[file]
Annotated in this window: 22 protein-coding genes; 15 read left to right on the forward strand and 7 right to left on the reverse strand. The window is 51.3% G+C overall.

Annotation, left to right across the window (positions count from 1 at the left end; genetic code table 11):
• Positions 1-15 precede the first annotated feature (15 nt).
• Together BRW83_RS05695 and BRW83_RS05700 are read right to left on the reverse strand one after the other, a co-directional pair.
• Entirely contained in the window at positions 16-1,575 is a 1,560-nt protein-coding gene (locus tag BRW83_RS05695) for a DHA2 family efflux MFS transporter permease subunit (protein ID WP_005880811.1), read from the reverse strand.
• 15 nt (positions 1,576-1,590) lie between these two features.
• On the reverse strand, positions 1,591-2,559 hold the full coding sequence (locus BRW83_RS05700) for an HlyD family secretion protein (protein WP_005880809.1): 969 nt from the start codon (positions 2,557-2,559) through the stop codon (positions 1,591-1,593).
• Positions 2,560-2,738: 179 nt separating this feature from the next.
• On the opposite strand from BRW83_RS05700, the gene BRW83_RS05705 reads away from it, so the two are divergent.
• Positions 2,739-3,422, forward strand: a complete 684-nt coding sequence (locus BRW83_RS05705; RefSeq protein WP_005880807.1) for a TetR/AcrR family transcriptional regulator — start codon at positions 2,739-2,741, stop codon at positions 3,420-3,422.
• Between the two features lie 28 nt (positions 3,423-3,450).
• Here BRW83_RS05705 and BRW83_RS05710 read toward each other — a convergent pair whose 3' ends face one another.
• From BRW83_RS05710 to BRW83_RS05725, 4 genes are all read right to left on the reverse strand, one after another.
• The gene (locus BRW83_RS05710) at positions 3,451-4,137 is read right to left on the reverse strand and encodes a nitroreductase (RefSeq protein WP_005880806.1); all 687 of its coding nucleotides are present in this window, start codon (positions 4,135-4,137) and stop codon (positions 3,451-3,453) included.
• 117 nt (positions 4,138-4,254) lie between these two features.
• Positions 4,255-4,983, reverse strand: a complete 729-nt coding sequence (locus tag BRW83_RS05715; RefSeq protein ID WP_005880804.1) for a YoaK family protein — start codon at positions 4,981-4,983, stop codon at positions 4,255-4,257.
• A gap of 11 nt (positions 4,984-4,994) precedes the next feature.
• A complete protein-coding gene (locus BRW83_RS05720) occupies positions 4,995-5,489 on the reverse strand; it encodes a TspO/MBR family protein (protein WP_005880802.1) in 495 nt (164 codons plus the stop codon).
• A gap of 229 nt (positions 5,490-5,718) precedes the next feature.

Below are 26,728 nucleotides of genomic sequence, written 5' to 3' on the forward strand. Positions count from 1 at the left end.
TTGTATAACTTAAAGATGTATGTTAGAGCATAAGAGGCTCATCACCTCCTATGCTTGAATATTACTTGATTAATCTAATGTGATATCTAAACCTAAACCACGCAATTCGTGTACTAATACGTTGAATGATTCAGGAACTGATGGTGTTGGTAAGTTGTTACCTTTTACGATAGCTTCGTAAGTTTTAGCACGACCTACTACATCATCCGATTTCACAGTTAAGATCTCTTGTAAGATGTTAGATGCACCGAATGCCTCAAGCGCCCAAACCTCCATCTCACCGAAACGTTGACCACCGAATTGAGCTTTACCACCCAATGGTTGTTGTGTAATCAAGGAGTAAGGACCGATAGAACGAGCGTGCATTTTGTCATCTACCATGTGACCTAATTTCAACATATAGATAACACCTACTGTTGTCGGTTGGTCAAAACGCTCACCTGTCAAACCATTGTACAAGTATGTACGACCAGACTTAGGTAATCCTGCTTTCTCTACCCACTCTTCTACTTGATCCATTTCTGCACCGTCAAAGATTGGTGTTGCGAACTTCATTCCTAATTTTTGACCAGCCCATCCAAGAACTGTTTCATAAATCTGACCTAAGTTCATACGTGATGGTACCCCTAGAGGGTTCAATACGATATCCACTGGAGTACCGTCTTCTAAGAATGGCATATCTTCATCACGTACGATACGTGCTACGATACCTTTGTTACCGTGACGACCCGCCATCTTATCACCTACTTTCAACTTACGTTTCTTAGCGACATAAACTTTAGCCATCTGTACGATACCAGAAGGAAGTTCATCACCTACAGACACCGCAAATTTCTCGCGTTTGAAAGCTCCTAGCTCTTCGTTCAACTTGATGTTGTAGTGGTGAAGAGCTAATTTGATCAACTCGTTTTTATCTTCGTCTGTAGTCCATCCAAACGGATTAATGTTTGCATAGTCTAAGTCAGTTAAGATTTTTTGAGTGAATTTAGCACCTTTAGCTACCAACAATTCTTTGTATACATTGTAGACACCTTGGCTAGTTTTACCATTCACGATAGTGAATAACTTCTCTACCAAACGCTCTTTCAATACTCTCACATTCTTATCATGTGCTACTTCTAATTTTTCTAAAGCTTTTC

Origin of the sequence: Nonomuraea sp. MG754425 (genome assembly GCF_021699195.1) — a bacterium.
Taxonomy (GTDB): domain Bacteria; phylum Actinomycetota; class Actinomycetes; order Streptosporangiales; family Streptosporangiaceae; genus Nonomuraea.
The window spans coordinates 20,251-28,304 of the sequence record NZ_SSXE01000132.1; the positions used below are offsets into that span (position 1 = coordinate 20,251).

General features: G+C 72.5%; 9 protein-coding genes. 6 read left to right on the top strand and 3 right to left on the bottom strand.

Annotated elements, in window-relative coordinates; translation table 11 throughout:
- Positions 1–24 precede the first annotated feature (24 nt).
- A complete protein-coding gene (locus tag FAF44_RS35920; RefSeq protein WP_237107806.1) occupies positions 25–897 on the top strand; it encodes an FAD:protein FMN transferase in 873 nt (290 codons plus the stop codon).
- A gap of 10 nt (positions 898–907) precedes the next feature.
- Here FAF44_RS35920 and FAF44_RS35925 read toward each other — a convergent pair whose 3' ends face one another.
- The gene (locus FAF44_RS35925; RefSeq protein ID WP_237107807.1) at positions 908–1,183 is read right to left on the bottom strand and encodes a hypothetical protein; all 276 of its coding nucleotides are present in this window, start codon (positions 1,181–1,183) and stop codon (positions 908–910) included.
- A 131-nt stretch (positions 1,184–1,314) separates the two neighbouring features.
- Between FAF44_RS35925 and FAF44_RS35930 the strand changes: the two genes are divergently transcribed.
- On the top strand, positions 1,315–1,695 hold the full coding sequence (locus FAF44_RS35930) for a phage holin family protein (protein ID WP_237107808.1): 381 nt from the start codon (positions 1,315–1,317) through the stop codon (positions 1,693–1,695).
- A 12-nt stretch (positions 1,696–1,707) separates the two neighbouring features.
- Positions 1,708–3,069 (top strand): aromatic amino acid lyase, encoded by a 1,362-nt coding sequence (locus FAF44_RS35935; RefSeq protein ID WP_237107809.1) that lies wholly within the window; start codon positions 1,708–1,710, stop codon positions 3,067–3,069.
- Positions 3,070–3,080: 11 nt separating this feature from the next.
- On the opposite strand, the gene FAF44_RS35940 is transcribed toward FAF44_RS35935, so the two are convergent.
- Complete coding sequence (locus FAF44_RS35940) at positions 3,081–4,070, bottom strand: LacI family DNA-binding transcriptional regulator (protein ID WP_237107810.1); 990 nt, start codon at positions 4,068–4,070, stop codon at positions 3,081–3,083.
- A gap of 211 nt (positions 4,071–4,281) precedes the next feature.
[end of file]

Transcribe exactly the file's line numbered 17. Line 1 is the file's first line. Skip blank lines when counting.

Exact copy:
• A gap of 11 nt (positions 4,984-4,994) precedes the next feature.